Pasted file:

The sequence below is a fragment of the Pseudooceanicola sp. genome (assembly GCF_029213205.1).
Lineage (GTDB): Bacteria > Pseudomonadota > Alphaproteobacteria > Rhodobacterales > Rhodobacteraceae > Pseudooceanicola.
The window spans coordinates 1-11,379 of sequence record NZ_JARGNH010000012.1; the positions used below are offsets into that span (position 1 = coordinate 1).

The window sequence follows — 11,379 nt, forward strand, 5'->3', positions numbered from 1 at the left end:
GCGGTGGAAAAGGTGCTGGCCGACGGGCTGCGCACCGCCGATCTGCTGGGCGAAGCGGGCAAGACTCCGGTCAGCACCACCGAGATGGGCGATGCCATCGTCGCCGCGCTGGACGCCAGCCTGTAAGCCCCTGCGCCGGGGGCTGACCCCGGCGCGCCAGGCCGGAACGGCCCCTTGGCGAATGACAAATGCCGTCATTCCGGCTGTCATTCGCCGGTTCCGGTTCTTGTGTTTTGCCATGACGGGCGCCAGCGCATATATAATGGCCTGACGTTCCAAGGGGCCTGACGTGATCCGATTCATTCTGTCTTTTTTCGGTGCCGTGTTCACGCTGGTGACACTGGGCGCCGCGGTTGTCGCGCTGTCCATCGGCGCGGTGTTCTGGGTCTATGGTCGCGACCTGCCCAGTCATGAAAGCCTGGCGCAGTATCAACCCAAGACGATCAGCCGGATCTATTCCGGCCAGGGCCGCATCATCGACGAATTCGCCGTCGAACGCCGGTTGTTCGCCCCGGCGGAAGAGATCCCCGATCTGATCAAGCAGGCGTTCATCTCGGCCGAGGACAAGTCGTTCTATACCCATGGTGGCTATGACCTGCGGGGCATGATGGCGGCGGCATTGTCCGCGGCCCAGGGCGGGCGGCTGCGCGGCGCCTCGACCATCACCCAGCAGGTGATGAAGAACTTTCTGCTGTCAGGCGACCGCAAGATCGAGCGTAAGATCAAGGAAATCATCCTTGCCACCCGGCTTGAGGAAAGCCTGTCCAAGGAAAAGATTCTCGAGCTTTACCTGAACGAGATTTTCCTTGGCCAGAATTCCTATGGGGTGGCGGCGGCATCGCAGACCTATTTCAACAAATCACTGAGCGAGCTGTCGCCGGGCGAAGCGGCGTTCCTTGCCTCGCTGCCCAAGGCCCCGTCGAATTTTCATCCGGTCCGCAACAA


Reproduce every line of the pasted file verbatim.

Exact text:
The sequence below is a fragment of the Pseudooceanicola sp. genome (assembly GCF_029213205.1).
Lineage (GTDB): Bacteria > Pseudomonadota > Alphaproteobacteria > Rhodobacterales > Rhodobacteraceae > Pseudooceanicola.
The window spans coordinates 1-11,379 of sequence record NZ_JARGNH010000012.1; the positions used below are offsets into that span (position 1 = coordinate 1).

The window sequence follows — 11,379 nt, forward strand, 5'->3', positions numbered from 1 at the left end:
GCGGTGGAAAAGGTGCTGGCCGACGGGCTGCGCACCGCCGATCTGCTGGGCGAAGCGGGCAAGACTCCGGTCAGCACCACCGAGATGGGCGATGCCATCGTCGCCGCGCTGGACGCCAGCCTGTAAGCCCCTGCGCCGGGGGCTGACCCCGGCGCGCCAGGCCGGAACGGCCCCTTGGCGAATGACAAATGCCGTCATTCCGGCTGTCATTCGCCGGTTCCGGTTCTTGTGTTTTGCCATGACGGGCGCCAGCGCATATATAATGGCCTGACGTTCCAAGGGGCCTGACGTGATCCGATTCATTCTGTCTTTTTTCGGTGCCGTGTTCACGCTGGTGACACTGGGCGCCGCGGTTGTCGCGCTGTCCATCGGCGCGGTGTTCTGGGTCTATGGTCGCGACCTGCCCAGTCATGAAAGCCTGGCGCAGTATCAACCCAAGACGATCAGCCGGATCTATTCCGGCCAGGGCCGCATCATCGACGAATTCGCCGTCGAACGCCGGTTGTTCGCCCCGGCGGAAGAGATCCCCGATCTGATCAAGCAGGCGTTCATCTCGGCCGAGGACAAGTCGTTCTATACCCATGGTGGCTATGACCTGCGGGGCATGATGGCGGCGGCATTGTCCGCGGCCCAGGGCGGGCGGCTGCGCGGCGCCTCGACCATCACCCAGCAGGTGATGAAGAACTTTCTGCTGTCAGGCGACCGCAAGATCGAGCGTAAGATCAAGGAAATCATCCTTGCCACCCGGCTTGAGGAAAGCCTGTCCAAGGAAAAGATTCTCGAGCTTTACCTGAACGAGATTTTCCTTGGCCAGAATTCCTATGGGGTGGCGGCGGCATCGCAGACCTATTTCAACAAATCACTGAGCGAGCTGTCGCCGGGCGAAGCGGCGTTCCTTGCCTCGCTGCCCAAGGCCCCGTCGAATTTTCATCCGGTCCGCAACAA